The physician, phoning doctors in Texas, quickly realized that never happened, KUSA reported.
The Jefferson County Human Services Department began investigating, starting with the doctors. They said they never believed Olivia was suffering a terminal illness.
In fact, the 11 doctors interviewed by investigators doubted many of the other alleged symptoms, too. One doctor said that she could find no evidence Olivia was having seizures, yet had to warn Turner three separate times to stop giving Olivia anti-seizure medication that could cause serious side effects, the Denver Post reported, citing the human services report. One, noticing Olivia was a social and active 6-year-old, questioned how she had ever been diagnosed with autism. And another said Olivia “did not exhibit the symptoms Turner described most of the time.” But Turner repeatedly ignored doctors’ advice and recommendations, the report found.
Another doctor, Robert Kramer, told investigators he was “shocked” upon learning Olivia had died in hospice care and that Turner insisted on withdrawing medical treatment. He had never diagnosed Olivia “with any of the diseases that Turner wrote about in the GoFundMe page,” according to the human services report.
In November 2018, Olivia’s remains were exhumed for reexamination. The Arapahoe County Coroner’s Office found nothing to support Turner’s insistence that she died of intestinal failure, the Denver Post reported, but listed her cause of death as undetermined.
Case workers also dug up scores of Turner’s blog and Facebook posts, her GoFundMe updates and numerous interviews with outlets as high-profile as ABC News — and began to piece together Turner’s alleged motivations.
“There is a concern that [Turner] may have been benefiting from this attention and motivated some of the medical treatment [Turner] sought for both [daughter’s name] and [daughter’s name],” the redacted report said, according to the Denver Post.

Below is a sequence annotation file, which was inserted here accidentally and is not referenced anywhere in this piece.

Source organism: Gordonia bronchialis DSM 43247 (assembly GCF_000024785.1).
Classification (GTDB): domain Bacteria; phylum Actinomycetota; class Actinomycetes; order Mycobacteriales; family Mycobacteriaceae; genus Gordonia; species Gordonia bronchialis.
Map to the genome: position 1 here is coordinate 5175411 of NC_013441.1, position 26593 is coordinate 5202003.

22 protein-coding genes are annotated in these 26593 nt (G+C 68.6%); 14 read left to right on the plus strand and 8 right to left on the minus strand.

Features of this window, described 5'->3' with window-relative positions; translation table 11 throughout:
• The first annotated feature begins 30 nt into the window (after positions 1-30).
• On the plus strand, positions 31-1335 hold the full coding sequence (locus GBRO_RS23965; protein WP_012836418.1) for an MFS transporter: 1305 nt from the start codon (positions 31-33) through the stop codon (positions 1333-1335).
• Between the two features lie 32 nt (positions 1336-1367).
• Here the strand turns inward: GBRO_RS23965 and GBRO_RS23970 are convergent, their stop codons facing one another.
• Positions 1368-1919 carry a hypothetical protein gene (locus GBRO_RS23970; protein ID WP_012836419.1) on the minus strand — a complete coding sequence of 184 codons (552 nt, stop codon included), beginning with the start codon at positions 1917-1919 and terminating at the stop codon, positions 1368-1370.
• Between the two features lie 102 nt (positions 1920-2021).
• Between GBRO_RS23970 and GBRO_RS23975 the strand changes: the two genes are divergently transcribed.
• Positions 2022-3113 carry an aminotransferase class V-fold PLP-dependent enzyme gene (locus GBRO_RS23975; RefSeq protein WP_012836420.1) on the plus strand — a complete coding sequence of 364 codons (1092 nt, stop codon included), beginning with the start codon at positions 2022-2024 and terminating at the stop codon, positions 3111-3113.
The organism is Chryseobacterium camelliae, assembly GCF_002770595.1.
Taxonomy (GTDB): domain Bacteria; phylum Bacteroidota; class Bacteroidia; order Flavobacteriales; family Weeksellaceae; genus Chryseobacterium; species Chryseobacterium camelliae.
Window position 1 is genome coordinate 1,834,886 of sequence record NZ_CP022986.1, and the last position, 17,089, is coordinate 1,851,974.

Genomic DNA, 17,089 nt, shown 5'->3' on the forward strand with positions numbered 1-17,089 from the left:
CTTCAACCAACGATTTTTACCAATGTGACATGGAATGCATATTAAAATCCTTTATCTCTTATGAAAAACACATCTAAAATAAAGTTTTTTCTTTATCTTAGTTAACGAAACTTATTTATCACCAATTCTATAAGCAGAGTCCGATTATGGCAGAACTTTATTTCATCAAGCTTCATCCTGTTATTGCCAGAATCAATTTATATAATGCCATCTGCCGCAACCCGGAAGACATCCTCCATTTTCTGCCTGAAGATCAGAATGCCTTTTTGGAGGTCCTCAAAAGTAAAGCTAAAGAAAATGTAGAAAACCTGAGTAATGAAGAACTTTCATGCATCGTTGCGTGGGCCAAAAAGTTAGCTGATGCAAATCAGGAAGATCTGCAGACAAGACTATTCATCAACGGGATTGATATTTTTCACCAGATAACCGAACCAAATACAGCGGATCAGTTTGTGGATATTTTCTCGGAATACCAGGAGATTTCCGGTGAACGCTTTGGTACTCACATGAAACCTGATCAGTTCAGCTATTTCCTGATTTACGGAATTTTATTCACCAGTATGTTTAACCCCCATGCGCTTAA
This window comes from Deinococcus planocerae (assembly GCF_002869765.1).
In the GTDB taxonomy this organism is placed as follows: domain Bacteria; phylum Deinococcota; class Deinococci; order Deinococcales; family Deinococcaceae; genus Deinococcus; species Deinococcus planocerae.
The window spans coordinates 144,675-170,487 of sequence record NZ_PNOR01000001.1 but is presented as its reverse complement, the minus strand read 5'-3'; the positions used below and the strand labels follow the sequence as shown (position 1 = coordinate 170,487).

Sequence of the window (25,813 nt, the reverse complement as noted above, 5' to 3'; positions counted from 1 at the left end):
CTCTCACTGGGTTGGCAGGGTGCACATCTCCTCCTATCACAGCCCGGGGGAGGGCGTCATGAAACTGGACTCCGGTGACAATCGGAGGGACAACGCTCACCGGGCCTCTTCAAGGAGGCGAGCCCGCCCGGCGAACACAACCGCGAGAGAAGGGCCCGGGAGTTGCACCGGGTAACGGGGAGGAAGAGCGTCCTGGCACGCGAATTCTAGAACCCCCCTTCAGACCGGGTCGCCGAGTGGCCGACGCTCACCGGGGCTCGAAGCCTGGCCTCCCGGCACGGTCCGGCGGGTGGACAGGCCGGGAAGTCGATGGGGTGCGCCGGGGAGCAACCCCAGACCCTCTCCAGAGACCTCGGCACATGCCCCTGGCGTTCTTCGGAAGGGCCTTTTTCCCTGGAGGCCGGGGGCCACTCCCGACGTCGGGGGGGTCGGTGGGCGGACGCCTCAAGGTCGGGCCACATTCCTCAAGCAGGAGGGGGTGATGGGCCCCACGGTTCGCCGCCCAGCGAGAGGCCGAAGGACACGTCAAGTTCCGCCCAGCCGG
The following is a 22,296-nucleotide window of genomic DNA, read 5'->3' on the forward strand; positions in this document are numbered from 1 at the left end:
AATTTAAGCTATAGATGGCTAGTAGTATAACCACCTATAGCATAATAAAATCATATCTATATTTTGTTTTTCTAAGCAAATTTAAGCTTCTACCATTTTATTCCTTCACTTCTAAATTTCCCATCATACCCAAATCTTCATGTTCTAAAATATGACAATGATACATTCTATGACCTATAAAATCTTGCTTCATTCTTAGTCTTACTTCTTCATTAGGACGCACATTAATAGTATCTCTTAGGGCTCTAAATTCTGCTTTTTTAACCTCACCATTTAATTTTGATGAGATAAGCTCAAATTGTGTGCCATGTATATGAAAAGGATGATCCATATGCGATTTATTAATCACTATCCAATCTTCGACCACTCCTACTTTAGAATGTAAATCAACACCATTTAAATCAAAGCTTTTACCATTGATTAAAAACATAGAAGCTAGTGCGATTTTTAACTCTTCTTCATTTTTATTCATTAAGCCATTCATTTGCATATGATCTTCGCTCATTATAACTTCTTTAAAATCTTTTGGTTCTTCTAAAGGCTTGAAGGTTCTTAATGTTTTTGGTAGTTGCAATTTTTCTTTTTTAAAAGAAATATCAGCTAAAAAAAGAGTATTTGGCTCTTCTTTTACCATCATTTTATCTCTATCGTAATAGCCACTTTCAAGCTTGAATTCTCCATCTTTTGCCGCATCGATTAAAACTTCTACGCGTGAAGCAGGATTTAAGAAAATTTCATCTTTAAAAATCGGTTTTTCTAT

Turner is the most recent mother to be accused or convicted of inventing false medical history and symptoms for her children. In other cases, some mothers have been suspected of having Munchausen syndrome by proxy, in which an adult fabricates a child’s illness for sympathy and attention. In Clauddine “Dee Dee” Blanchard’s case, she claimed for years that her daughter, Gypsy Rose, suffered from a host of mental and physical ailments, including childhood leukemia and muscular dystrophy — eventually driving Gypsy Rose to enlist her online boyfriend to murder her mother in 2015.
Turner, it seems, was aware of cases like these.
According to the indictment, she was the first one to bring up Munchausen syndrome by proxy in interviews with the police.
“That has never been my case, like at all, whatsoever,” Turner told the detective, referring to Munchausen syndrome by proxy, according to the Denver Post. “You can ask anybody that stood by my side through [redacted] and all of this.”
She denied all wrongdoing in Olivia’s case, before eventually admitting to inventing claims about the older girl’s cancer, investigators say. KUSA reported she is 11, although it’s unclear where she is now located. Turner is charged with one count of child abuse in the older girl’s case, in addition to charges of defrauding Medicaid of more than $538,000, GoFundMe donors of $22,700 and the Make-A-Wish Foundation of more than $11,000 because of the false medical claims and stories, among other things.
In a statement to The Washington Post, a Make-A-Wish spokesman said the foundation is “deeply disturbed” by the allegations, adding that a referral from the child’s medical team is part of the foundation’s procedures for granting wishes. A GoFundMe spokeswoman said refunds for all of the donors are being processed.
KUSA reported the older daughter has not suffered from any reported medical issues since Oct. 11, 2018. It was the day Douglas County sheriff’s investigators interviewed the girl at school.